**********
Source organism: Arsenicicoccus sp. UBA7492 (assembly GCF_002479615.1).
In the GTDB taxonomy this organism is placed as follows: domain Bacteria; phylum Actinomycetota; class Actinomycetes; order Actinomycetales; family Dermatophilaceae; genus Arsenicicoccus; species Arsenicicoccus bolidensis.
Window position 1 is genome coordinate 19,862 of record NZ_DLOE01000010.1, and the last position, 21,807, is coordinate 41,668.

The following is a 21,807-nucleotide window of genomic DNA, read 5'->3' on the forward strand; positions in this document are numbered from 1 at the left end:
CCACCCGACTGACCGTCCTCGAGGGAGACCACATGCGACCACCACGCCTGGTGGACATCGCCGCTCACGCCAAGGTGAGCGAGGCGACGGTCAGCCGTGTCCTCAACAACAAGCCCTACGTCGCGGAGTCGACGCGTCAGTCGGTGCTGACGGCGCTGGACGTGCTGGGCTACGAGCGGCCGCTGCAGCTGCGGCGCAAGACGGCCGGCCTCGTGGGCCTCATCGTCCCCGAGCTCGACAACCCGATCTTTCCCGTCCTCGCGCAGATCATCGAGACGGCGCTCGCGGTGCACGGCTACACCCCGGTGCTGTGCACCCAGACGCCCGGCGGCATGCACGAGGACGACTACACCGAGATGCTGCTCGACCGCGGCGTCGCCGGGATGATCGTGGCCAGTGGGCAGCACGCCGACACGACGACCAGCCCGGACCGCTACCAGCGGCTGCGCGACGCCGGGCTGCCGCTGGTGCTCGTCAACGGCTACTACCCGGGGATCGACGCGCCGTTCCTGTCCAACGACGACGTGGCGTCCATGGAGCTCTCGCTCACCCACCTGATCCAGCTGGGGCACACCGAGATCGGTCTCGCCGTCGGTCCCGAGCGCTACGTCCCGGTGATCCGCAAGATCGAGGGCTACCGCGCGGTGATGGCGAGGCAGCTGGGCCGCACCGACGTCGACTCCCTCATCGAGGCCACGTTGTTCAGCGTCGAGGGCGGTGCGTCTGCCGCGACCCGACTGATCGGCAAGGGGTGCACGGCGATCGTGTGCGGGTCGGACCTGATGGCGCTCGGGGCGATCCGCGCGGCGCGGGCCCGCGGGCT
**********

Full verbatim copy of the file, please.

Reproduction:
Source organism: Arsenicicoccus sp. UBA7492 (assembly GCF_002479615.1).
In the GTDB taxonomy this organism is placed as follows: domain Bacteria; phylum Actinomycetota; class Actinomycetes; order Actinomycetales; family Dermatophilaceae; genus Arsenicicoccus; species Arsenicicoccus bolidensis.
Window position 1 is genome coordinate 19,862 of record NZ_DLOE01000010.1, and the last position, 21,807, is coordinate 41,668.

The following is a 21,807-nucleotide window of genomic DNA, read 5'->3' on the forward strand; positions in this document are numbered from 1 at the left end:
CCACCCGACTGACCGTCCTCGAGGGAGACCACATGCGACCACCACGCCTGGTGGACATCGCCGCTCACGCCAAGGTGAGCGAGGCGACGGTCAGCCGTGTCCTCAACAACAAGCCCTACGTCGCGGAGTCGACGCGTCAGTCGGTGCTGACGGCGCTGGACGTGCTGGGCTACGAGCGGCCGCTGCAGCTGCGGCGCAAGACGGCCGGCCTCGTGGGCCTCATCGTCCCCGAGCTCGACAACCCGATCTTTCCCGTCCTCGCGCAGATCATCGAGACGGCGCTCGCGGTGCACGGCTACACCCCGGTGCTGTGCACCCAGACGCCCGGCGGCATGCACGAGGACGACTACACCGAGATGCTGCTCGACCGCGGCGTCGCCGGGATGATCGTGGCCAGTGGGCAGCACGCCGACACGACGACCAGCCCGGACCGCTACCAGCGGCTGCGCGACGCCGGGCTGCCGCTGGTGCTCGTCAACGGCTACTACCCGGGGATCGACGCGCCGTTCCTGTCCAACGACGACGTGGCGTCCATGGAGCTCTCGCTCACCCACCTGATCCAGCTGGGGCACACCGAGATCGGTCTCGCCGTCGGTCCCGAGCGCTACGTCCCGGTGATCCGCAAGATCGAGGGCTACCGCGCGGTGATGGCGAGGCAGCTGGGCCGCACCGACGTCGACTCCCTCATCGAGGCCACGTTGTTCAGCGTCGAGGGCGGTGCGTCTGCCGCGACCCGACTGATCGGCAAGGGGTGCACGGCGATCGTGTGCGGGTCGGACCTGATGGCGCTCGGGGCGATCCGCGCGGCGCGGGCCCGCGGGCT